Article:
Pakistan announced Tuesday that electricity had been restored to much of the country of an estimated 220 million people—a day after a major power system failure caused a nationwide blackout, including in the capital, Islamabad.
Energy Minister Khurram Dastgir said a sudden “voltage fluctuation in the north-south transmission line” was behind the outage, which began Monday morning, noting its cause was not yet known.
Dastgir told reporters in Islamabad that a high-level government investigation was underway to determine the reason for the “technical fault” that he said triggered the power failure and affected nearly the entire country.
“We know when it happened, how it happened, how much happened, but its source is yet to be determined,” he said. “We also suspect an external intervention such as hacking of our [power distribution] system, but we will leave it for the investigation to determine it.”
Pakistan has previously experienced major power breakdowns. They include nationwide daylong outages last October and in May of 2018. Authorities also blamed “technical glitches” at the time, though they did not make public results of subsequent investigations.
“We learned lessons from yesterday that we need to invest in the distribution system,” Dastgir said Tuesday. “The government plans to add more power distribution lines within the next 36 months,” he added.
Residents in major cities, including the southern port city of Karachi and the eastern city of Lahore, complained of an intermittent outage on Tuesday. Dastgir said the problem would be resolved over the next couple of days, emphasizing that coal-based and nuclear power plants take time before resuming normal operations.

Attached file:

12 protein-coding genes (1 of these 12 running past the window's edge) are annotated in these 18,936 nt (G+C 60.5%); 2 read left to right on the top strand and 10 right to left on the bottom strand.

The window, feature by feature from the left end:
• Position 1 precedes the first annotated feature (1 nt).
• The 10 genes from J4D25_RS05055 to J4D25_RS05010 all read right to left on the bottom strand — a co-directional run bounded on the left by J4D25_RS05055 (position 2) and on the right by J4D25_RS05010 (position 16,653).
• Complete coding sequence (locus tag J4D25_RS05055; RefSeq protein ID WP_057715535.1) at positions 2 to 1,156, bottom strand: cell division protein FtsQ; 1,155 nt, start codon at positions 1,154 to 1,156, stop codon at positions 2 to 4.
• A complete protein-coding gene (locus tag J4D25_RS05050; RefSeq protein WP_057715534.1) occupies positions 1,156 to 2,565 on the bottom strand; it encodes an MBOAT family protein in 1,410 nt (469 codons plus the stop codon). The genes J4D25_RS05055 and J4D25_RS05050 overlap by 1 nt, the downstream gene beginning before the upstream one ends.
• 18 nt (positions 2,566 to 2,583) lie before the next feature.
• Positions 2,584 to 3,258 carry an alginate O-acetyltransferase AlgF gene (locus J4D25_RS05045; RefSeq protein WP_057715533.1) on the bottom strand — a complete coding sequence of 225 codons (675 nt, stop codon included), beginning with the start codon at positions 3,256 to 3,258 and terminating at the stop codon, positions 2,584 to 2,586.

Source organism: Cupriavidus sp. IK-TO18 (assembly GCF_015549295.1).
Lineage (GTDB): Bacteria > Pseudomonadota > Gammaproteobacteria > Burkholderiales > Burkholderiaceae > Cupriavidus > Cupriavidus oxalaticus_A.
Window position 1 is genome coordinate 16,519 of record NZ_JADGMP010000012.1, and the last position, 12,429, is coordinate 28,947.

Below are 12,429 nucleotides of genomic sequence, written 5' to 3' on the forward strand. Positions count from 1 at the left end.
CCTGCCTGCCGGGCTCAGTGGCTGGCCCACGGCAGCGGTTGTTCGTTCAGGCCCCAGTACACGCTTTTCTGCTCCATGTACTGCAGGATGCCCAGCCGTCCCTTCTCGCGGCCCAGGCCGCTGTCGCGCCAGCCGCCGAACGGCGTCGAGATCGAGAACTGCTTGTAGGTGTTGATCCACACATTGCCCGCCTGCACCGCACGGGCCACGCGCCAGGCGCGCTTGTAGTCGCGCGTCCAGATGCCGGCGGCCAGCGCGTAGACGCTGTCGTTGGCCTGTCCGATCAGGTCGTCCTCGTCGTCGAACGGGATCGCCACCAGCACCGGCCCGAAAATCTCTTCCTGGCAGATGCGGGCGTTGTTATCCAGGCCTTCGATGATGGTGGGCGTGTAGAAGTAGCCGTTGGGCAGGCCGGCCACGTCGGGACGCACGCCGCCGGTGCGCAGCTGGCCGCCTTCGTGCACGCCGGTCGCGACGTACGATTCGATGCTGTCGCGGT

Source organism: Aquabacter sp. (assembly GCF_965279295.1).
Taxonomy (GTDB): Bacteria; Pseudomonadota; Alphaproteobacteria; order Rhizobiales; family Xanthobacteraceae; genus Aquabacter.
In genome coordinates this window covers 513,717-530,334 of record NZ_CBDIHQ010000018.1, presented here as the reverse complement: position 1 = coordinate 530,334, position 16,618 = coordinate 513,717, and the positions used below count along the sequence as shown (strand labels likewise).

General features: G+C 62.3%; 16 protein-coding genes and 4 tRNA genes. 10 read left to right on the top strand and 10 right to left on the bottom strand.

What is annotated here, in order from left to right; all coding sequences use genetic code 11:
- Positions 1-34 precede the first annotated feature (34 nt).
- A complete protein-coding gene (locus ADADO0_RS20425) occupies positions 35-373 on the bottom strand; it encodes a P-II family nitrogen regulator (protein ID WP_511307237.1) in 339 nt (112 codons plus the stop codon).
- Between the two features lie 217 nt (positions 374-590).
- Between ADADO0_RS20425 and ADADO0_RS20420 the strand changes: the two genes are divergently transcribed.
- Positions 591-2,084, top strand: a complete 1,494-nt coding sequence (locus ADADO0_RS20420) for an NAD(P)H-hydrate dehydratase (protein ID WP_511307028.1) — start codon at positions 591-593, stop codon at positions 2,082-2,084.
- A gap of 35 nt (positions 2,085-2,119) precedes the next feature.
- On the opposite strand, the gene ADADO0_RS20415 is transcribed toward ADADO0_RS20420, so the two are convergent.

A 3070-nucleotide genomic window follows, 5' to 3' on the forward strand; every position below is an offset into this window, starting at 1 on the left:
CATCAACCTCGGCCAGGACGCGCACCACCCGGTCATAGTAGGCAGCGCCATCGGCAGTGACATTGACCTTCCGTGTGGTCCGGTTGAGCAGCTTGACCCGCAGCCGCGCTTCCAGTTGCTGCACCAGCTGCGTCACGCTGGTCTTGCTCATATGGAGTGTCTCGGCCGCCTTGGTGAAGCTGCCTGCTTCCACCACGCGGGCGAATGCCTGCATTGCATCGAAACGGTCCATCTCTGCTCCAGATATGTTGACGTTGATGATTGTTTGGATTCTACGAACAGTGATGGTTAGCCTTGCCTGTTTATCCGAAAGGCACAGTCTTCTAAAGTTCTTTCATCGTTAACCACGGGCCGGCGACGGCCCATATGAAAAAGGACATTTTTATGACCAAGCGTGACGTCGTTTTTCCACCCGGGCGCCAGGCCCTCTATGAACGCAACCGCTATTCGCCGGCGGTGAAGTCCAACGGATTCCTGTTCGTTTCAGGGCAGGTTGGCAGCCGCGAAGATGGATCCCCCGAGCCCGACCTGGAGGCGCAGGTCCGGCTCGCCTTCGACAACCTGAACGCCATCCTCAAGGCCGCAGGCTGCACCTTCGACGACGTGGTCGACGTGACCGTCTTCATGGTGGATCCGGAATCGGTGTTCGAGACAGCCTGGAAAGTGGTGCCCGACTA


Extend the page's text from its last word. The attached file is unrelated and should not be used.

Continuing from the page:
Representatives of the textile mills association said the blackout inflicted estimated losses of $70 million on the industry, Pakistan’s largest exporter and crucial booster of foreign exchange reserves.
Critics say Pakistan’s power network, like much of the national infrastructure, needs an upgrade, blaming rampant corruption and governance issues for persistent losses on the transmission and distribution side.
“This is not just an issue of too much demand and too little supply. It goes much further than that. It goes into bigger issues involving finances and governance with the energy sector itself,” said Michael Kugelman, the South Asia Institute director at the Wilson Center in Washington.
Kugelman said while Pakistan does not charge all that much for the use of electricity, many people don’t pay their electricity bills. “The energy sector itself is simply very troubled. One of the biggest problems is debt and a lack of funding on the whole within the sector. The energy infrastructure is so weak and old, and there’s not enough money to maintain and repair it. They just have all kinds of wastage and losses.”
Pakistan has enough installed power generation capacity to meet domestic demand. China has invested in Pakistan’s power sector, building coal-fueled power plants in the country in recent years as part of its global Belt and Road initiative.
But dwindling foreign exchange reserves and economic troubles have not allowed Islamabad to invest in improving its national transmission and distribution mechanisms.
Monday’s outage came as millions of Pakistanis in parts of the country already suffer partially scheduled daily power cuts, officially known as “load shedding.” The South Asian nation is facing a severe economic crisis forcing the government to implement energy conservation plans to reduce consumption.
Lingering political turmoil and differences with the International Monetary Fund (IMF) over the review of an ongoing financial bailout package have prevented the global lender from releasing its latest tranche for cash-strapped Pakistan, fueling economic uncertainty.